Butter BoyRock And Roll Survivors
Candlelighter ManFanny
Charity BallCharity Ball
Come And Hold MeFanny
Knock On My DoorFanny Hill
A Little While LaterCharity Ball
Think About The ChildrenFanny Hill
Thinking Of YouCharity Ball
Wonderful FeelingFanny Hill
You're The OneCharity Ball

Fanny photo 2

Fanny (l to r): Jean Millington (guitar), Alice de Buhr (drums), Nickey Barclay (keyboards), June Millington (bass)



Fanny playlist



Contributor: Merric Davidson

Fanny. Not a long career but a dynamite one while it lasted.

I have been an enthusiast all these years although that may never have happened but for a long sunny weekend at a friend’s house in the country in the summer of 1971. That’s when I first heard Fanny; their second album, Charity Ball, became the soundtrack for that balmy weekend. Some things just stick in your mind – that’s music for you.

This is a top 10 for today. It might have been different way back but, fundamentally, this listing should offer a good introduction to a woefully underrated band. The third album, the exquisite Fanny Hill – the one with the faux With The Beatles cover by David Bailey (see above) – was recorded at Apple Studios in December 1971. The album was produced by Richard Perry, and Bobby Keys plays sax on three tracks. The fourth album, Mothers Pride, was produced by Todd Rundgren.

If it had been a top 12 it would also include two of the finest cover versions you’re ever likely to hear: Randy Newman’s Last Night I Had A Dream on Mothers Pride; and certainly one of the best Beatles covers you’ll come across, Hey Bulldog on Fanny Hill. The rest are all their own work; sock-rockin’ brilliant. Fanny were one of the first, rockingest and definitely the foremost of the US female bands at the start of the 70s and beyond.

You’ll find the first four albums on the 4CD set First Time In A Long Time: The Reprise Recordings.

“One of the most important female bands in American rock has been buried without trace. They were one of the finest fucking bands of their time. They’re as important as anybody else who’s ever been. Revivify Fanny and I will feel that my work is done.” David Bowie



Fanny Rocks

Fanny – all Beat Club live video recordings

Fanny biography (Apple Music)

What’s your favourite Fanny track? Their version of Cream’s Badge is up there, as are most of the tracks on the storming Charity Ball album, and the beautiful sad/happy You’ve Got A Home off Fanny Hill. That one really should have gone in. Also try to track down the 70s solo albums from Nickey Barclay (Diamond In A Junkyard) and the Millington sisters (recording as Millington) with Ladies On The Stage.

Merric Davidson is a retired publisher who started this site in 2013. He tweets toppermost @AgeingRaver.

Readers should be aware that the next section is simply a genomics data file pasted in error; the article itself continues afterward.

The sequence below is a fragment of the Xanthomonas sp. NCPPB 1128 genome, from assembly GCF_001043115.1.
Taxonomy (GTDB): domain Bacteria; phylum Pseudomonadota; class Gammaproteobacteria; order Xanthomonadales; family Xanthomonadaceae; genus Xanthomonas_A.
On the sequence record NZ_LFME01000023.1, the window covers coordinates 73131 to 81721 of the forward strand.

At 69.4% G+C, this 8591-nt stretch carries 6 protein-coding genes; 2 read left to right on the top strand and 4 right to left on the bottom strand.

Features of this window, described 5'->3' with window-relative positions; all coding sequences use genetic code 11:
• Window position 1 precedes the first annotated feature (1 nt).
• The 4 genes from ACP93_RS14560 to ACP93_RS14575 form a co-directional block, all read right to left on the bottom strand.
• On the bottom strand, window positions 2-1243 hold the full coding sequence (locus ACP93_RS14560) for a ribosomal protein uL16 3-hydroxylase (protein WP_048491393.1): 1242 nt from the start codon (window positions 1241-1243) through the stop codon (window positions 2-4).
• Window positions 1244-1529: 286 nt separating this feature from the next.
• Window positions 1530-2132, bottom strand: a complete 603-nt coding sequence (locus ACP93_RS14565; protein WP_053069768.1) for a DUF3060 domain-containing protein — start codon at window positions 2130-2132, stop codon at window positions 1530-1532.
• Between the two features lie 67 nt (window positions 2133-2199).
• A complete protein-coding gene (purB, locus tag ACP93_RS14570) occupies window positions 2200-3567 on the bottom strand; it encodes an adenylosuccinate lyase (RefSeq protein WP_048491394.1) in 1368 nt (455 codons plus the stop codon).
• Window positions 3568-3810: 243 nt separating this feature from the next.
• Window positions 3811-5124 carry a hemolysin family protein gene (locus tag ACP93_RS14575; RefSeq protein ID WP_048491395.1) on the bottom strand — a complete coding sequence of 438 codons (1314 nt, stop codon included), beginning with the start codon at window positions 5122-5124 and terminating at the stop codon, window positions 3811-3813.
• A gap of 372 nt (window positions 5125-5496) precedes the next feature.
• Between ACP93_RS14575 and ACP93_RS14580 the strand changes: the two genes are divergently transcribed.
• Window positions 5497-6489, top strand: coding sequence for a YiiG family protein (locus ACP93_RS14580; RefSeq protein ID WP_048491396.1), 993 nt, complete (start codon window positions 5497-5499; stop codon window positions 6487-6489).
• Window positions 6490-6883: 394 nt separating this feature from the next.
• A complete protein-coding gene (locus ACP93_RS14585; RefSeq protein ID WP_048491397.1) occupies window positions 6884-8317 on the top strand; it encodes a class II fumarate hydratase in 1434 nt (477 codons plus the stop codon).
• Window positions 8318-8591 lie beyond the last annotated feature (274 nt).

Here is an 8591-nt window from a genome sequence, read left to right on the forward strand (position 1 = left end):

TopperPost #43


  1. Peter Viney
    Aug 9, 2013

    In the 70s Fanny completely passed me by, which as with Rodriguez, leaves me wondering what else is out there undiscovered. Then a few months ago, I saw a demo 45 of Ain’t That Peculiar (which is from Fanny Hill), and picked it up out of interest in the song rather than the band. A few plays later, I innocently said, ‘Fantastic! Who are the backing guys?’ to find myself berated for sexism, for indeed, they play everything themselves, except the sax solo, which is Bobby Keys.
    So I set out to find out more. It starts with the story that the band were named by George Harrison, and the band apparently had no idea of the British meaning of ‘fanny’ imagining it to refer to the chorus of ‘The Weight’ … take a load off Fanny. I can believe that George Harrison suggested it. I don’t believe it took more than a minute or two to find out the British meaning.
    The First Time in A Long Time compilation is available as MP3s at around £25, but as I swiftly discovered one of the three new physical CD copies of the numbered 5000 issued in 2002 will set you back £230 to £288 on in August 2013. A used one will cost £90. That means that Fanny are collectable, but it’s a poor investment because CDs retain high prices only until a new remastered box set comes out, as it inevitably will. I resorted to Record Fairs, and at the first one managed to get three of the four first LPs, plus Rock & Roll Survivor (with Patti Quatro) on vinyl, for around £10 in total. Some were £2. Others £3. They’ve been staring at me for weeks now. I’ll make a start by putting the Toppermost selection on a CDR, as suggesting starting points is a great virtue of Toppermost.

  2. Rob Millis
    Aug 9, 2013

    Fine band. Try the video of the Steve Sills song “Special Care” that was on Beat Club …

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